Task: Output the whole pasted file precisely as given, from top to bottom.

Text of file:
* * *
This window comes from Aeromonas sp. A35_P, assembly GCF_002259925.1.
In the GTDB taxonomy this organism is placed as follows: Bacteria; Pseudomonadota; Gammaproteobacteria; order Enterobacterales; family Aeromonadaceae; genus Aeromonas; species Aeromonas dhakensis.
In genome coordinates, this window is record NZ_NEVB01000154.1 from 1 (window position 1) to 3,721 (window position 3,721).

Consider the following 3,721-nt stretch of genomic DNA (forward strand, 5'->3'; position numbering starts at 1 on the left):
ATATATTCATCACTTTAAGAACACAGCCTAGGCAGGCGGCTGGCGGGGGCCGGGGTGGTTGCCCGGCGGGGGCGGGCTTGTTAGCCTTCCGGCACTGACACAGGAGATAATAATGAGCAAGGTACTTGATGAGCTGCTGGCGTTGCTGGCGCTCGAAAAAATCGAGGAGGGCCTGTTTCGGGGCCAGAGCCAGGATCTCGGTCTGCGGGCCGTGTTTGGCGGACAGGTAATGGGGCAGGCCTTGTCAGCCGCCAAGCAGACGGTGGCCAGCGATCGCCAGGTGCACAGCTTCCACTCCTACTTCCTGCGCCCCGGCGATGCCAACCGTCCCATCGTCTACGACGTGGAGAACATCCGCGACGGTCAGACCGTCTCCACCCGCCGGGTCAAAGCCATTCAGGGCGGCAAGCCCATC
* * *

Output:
This window comes from Aeromonas sp. A35_P, assembly GCF_002259925.1.
In the GTDB taxonomy this organism is placed as follows: Bacteria; Pseudomonadota; Gammaproteobacteria; order Enterobacterales; family Aeromonadaceae; genus Aeromonas; species Aeromonas dhakensis.
In genome coordinates, this window is record NZ_NEVB01000154.1 from 1 (window position 1) to 3,721 (window position 3,721).

Consider the following 3,721-nt stretch of genomic DNA (forward strand, 5'->3'; position numbering starts at 1 on the left):
ATATATTCATCACTTTAAGAACACAGCCTAGGCAGGCGGCTGGCGGGGGCCGGGGTGGTTGCCCGGCGGGGGCGGGCTTGTTAGCCTTCCGGCACTGACACAGGAGATAATAATGAGCAAGGTACTTGATGAGCTGCTGGCGTTGCTGGCGCTCGAAAAAATCGAGGAGGGCCTGTTTCGGGGCCAGAGCCAGGATCTCGGTCTGCGGGCCGTGTTTGGCGGACAGGTAATGGGGCAGGCCTTGTCAGCCGCCAAGCAGACGGTGGCCAGCGATCGCCAGGTGCACAGCTTCCACTCCTACTTCCTGCGCCCCGGCGATGCCAACCGTCCCATCGTCTACGACGTGGAGAACATCCGCGACGGTCAGACCGTCTCCACCCGCCGGGTCAAAGCCATTCAGGGCGGCAAGCCCATC